YOU ARE HERE: LAT HomeCollections


Vampires Are No Myth in Mexico

Biology: Blood-eating bats strike cattle and humans alike, mingling a European legend with reality.


MEXICO CITY — Vampires are real, in bat form anyway, and many Mexicans have to live with them, along with dozens of other harmless bats.

Mexico--among the first places where Europeans saw blood-eating bats--may have been the birthplace of the modern Vampire myth, which associates the flying mammals with the much older legend of the living dead.

Oscar Barcelo, who runs a herd of cattle in the southern state of Chiapas--where a 2000 epidemic of bat-borne rabies killed thousands of cattle--has firsthand experience with real vampires.

"You see the bite marks on the cattle, then you start seeing the symptoms, and then the cows just buckle at the back legs and die," said Barcelo. "Between my father, my brother and I, we lost 100 head.

"We hate the vampires because of all the damage they cause."

It's not always just damage.

"We have documented in indigenous communities that they will feed on humans," said Steve Walker, executive director of Texas-based Bat Conservation International. Mexico's Indian communities are among the nation's most rural, poor and vulnerable.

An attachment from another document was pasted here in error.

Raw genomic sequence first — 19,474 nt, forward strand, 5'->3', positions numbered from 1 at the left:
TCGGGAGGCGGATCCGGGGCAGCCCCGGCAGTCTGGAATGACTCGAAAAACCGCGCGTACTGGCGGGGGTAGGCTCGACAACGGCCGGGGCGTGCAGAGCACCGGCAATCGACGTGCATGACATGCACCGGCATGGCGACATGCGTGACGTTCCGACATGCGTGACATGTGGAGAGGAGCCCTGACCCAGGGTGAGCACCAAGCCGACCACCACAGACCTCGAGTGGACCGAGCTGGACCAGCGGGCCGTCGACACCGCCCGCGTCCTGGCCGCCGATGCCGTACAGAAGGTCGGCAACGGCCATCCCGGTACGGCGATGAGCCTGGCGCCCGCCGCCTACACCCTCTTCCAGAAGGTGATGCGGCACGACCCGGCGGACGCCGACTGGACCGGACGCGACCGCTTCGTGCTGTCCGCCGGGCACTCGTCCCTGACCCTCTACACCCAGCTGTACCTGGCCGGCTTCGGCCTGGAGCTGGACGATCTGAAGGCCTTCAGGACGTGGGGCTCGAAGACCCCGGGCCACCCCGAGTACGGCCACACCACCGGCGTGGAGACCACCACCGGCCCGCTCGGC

The western state of Nayarit reported a small outbreak, with 45 people reportedly bitten by vampires in the first three months of the year, said Andrea Romero of the state public health department.

"Normally, vampires feed on cattle, but there are cases of attacks on humans who sleep out in the open or leave their doors and windows open at night," Romero said.

Vampires were once rare and jungle-dwelling, but with deforestation and the expansion of cattle ranches, "their food source has just multiplied enormously," Walker said.

Separating myth from reality is hard.

The vampire myth, born many centuries ago in Eastern Europe, describes the monsters as corpses that somehow came to life. They had no connection with bats because vampire bats do not exist in Europe.

But in Mexico--where the Spanish came in 1519-- the old myth met the new.

"Before the Spanish came here, vampires were just living corpses," bat researcher Rodrigo Medellin said. "But when [conquistador Hernan] Cortes landed at Veracruz and the bats began feasting on his horses, the myth was born."

One enduring myth is that the bats suck blood through straw-like teeth. They don't. They simply bite their prey, then lap up the blood.

The vampire bats are, however, genteel enough to spit out a bit of natural anesthetic and an anticoagulant that has new medical uses.

Their bite itself isn't harmful, and bats usually carry the same low incidence of rabies as other mammals, though in some colonies and in some areas that rate can increase.

Three species of vampire bats range over Mexico, Central America and the tip of South America. They're hard to love, even though Maria Luisa Franco, an educator who works for the Migratory Mammal Conservation Program, tries, passing out storybooks in rural communities about "Valentin," a little vampire bat who tries not to eat blood -- but must.

"We can't very well tell the kids that Valentin is cute and lovable," Franco said, "when they see vampires swoop down at night and bite the cattle."

Los Angeles Times Articles